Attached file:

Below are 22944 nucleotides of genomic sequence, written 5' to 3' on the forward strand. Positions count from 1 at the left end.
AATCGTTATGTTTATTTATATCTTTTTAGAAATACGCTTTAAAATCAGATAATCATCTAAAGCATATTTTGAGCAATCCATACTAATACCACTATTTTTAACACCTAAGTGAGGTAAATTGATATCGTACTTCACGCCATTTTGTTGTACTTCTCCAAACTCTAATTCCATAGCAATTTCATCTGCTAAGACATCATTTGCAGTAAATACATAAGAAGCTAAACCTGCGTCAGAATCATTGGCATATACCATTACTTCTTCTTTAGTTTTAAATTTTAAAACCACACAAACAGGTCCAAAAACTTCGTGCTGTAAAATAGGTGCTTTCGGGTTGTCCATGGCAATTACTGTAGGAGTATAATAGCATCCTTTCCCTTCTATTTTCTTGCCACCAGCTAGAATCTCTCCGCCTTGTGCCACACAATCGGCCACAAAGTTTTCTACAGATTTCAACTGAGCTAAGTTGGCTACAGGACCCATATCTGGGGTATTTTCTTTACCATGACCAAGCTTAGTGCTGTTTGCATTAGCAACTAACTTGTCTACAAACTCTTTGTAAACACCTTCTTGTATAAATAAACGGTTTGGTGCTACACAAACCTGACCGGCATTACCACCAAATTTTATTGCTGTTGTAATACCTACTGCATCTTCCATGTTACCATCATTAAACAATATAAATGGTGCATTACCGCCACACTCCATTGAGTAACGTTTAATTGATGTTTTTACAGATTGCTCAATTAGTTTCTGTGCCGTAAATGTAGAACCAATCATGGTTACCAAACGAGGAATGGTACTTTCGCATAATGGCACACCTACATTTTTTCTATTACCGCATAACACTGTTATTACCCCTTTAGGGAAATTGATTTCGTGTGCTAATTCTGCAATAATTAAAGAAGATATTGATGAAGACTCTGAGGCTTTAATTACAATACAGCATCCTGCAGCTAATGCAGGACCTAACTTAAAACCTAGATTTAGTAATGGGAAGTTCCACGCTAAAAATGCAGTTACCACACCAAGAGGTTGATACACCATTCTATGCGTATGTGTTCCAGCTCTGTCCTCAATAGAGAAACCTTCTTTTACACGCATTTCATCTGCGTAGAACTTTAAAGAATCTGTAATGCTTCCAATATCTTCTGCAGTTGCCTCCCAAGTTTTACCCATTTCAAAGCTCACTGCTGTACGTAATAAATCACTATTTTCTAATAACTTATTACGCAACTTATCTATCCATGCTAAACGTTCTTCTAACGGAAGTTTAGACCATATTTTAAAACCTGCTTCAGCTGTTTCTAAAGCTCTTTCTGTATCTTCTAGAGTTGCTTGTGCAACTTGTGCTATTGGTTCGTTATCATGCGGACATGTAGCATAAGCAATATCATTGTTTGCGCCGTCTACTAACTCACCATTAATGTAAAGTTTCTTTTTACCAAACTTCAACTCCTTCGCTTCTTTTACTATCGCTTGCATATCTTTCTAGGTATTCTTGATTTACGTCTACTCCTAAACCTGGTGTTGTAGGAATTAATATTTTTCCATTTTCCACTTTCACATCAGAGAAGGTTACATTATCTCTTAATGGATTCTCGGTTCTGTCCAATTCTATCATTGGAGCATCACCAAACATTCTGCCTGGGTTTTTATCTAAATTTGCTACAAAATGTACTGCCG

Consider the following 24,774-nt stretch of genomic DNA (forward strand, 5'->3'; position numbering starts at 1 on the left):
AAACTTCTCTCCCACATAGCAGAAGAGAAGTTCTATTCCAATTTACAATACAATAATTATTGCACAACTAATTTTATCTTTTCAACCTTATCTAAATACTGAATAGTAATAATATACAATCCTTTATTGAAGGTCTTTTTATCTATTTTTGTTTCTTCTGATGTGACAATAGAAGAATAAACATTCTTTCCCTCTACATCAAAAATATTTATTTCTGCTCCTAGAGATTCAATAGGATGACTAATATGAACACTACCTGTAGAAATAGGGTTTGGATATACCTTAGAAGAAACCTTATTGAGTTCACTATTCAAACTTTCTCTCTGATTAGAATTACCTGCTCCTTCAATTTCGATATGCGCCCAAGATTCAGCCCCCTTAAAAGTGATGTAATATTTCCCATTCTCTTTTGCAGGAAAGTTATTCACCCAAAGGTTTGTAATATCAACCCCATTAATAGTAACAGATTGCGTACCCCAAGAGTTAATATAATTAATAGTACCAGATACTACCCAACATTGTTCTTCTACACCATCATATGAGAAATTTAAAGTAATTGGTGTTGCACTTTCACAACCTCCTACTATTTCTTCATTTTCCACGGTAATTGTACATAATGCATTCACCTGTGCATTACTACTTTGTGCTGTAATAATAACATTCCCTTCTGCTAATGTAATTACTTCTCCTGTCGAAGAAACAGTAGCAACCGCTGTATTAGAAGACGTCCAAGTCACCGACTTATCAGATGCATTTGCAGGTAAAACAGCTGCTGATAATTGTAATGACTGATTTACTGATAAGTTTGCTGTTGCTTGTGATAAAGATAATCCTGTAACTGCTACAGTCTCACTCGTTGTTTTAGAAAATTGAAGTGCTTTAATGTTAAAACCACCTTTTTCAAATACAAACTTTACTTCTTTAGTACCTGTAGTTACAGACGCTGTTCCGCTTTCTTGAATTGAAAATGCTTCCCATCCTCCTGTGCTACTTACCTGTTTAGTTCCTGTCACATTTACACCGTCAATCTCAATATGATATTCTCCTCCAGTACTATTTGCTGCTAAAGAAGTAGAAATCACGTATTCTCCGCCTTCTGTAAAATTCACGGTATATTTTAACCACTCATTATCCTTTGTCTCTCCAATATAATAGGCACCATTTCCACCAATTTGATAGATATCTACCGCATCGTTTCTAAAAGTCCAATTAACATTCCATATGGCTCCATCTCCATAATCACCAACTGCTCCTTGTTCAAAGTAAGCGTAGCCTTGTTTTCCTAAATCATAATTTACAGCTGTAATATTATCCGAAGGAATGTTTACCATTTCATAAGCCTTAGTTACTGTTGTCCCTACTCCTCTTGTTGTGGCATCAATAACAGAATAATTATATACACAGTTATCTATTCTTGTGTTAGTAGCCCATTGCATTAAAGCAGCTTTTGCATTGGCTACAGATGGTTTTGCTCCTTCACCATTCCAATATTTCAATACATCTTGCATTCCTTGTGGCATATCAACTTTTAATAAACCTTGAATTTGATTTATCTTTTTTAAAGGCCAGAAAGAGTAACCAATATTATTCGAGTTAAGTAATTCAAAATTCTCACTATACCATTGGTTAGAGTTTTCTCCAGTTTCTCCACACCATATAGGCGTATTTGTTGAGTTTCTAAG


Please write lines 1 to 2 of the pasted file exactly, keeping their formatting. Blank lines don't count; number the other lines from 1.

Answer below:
Below are 22944 nucleotides of genomic sequence, written 5' to 3' on the forward strand. Positions count from 1 at the left end.
AATCGTTATGTTTATTTATATCTTTTTAGAAATACGCTTTAAAATCAGATAATCATCTAAAGCATATTTTGAGCAATCCATACTAATACCACTATTTTTAACACCTAAGTGAGGTAAATTGATATCGTACTTCACGCCATTTTGTTGTACTTCTCCAAACTCTAATTCCATAGCAATTTCATCTGCTAAGACATCATTTGCAGTAAATACATAAGAAGCTAAACCTGCGTCAGAATCATTGGCATATACCATTACTTCTTCTTTAGTTTTAAATTTTAAAACCACACAAACAGGTCCAAAAACTTCGTGCTGTAAAATAGGTGCTTTCGGGTTGTCCATGGCAATTACTGTAGGAGTATAATAGCATCCTTTCCCTTCTATTTTCTTGCCACCAGCTAGAATCTCTCCGCCTTGTGCCACACAATCGGCCACAAAGTTTTCTACAGATTTCAACTGAGCTAAGTTGGCTACAGGACCCATATCTGGGGTATTTTCTTTACCATGACCAAGCTTAGTGCTGTTTGCATTAGCAACTAACTTGTCTACAAACTCTTTGTAAACACCTTCTTGTATAAATAAACGGTTTGGTGCTACACAAACCTGACCGGCATTACCACCAAATTTTATTGCTGTTGTAATACCTACTGCATCTTCCATGTTACCATCATTAAACAATATAAATGGTGCATTACCGCCACACTCCATTGAGTAACGTTTAATTGATGTTTTTACAGATTGCTCAATTAGTTTCTGTGCCGTAAATGTAGAACCAATCATGGTTACCAAACGAGGAATGGTACTTTCGCATAATGGCACACCTACATTTTTTCTATTACCGCATAACACTGTTATTACCCCTTTAGGGAAATTGATTTCGTGTGCTAATTCTGCAATAATTAAAGAAGATATTGATGAAGACTCTGAGGCTTTAATTACAATACAGCATCCTGCAGCTAATGCAGGACCTAACTTAAAACCTAGATTTAGTAATGGGAAGTTCCACGCTAAAAATGCAGTTACCACACCAAGAGGTTGATACACCATTCTATGCGTATGTGTTCCAGCTCTGTCCTCAATAGAGAAACCTTCTTTTACACGCATTTCATCTGCGTAGAACTTTAAAGAATCTGTAATGCTTCCAATATCTTCTGCAGTTGCCTCCCAAGTTTTACCCATTTCAAAGCTCACTGCTGTACGTAATAAATCACTATTTTCTAATAACTTATTACGCAACTTATCTATCCATGCTAAACGTTCTTCTAACGGAAGTTTAGACCATATTTTAAAACCTGCTTCAGCTGTTTCTAAAGCTCTTTCTGTATCTTCTAGAGTTGCTTGTGCAACTTGTGCTATTGGTTCGTTATCATGCGGACATGTAGCATAAGCAATATCATTGTTTGCGCCGTCTACTAACTCACCATTAATGTAAAGTTTCTTTTTACCAAACTTCAACTCCTTCGCTTCTTTTACTATCGCTTGCATATCTTTCTAGGTATTCTTGATTTACGTCTACTCCTAAACCTGGTGTTGTAGGAATTAATATTTTTCCATTTTCCACTTTCACATCAGAGAAGGTTACATTATCTCTTAATGGATTCTCGGTTCTGTCCAATTCTATCATTGGAGCATCACCAAACATTCTGCCTGGGTTTTTATCTAAATTTGCTACAAAATGTACTGCCG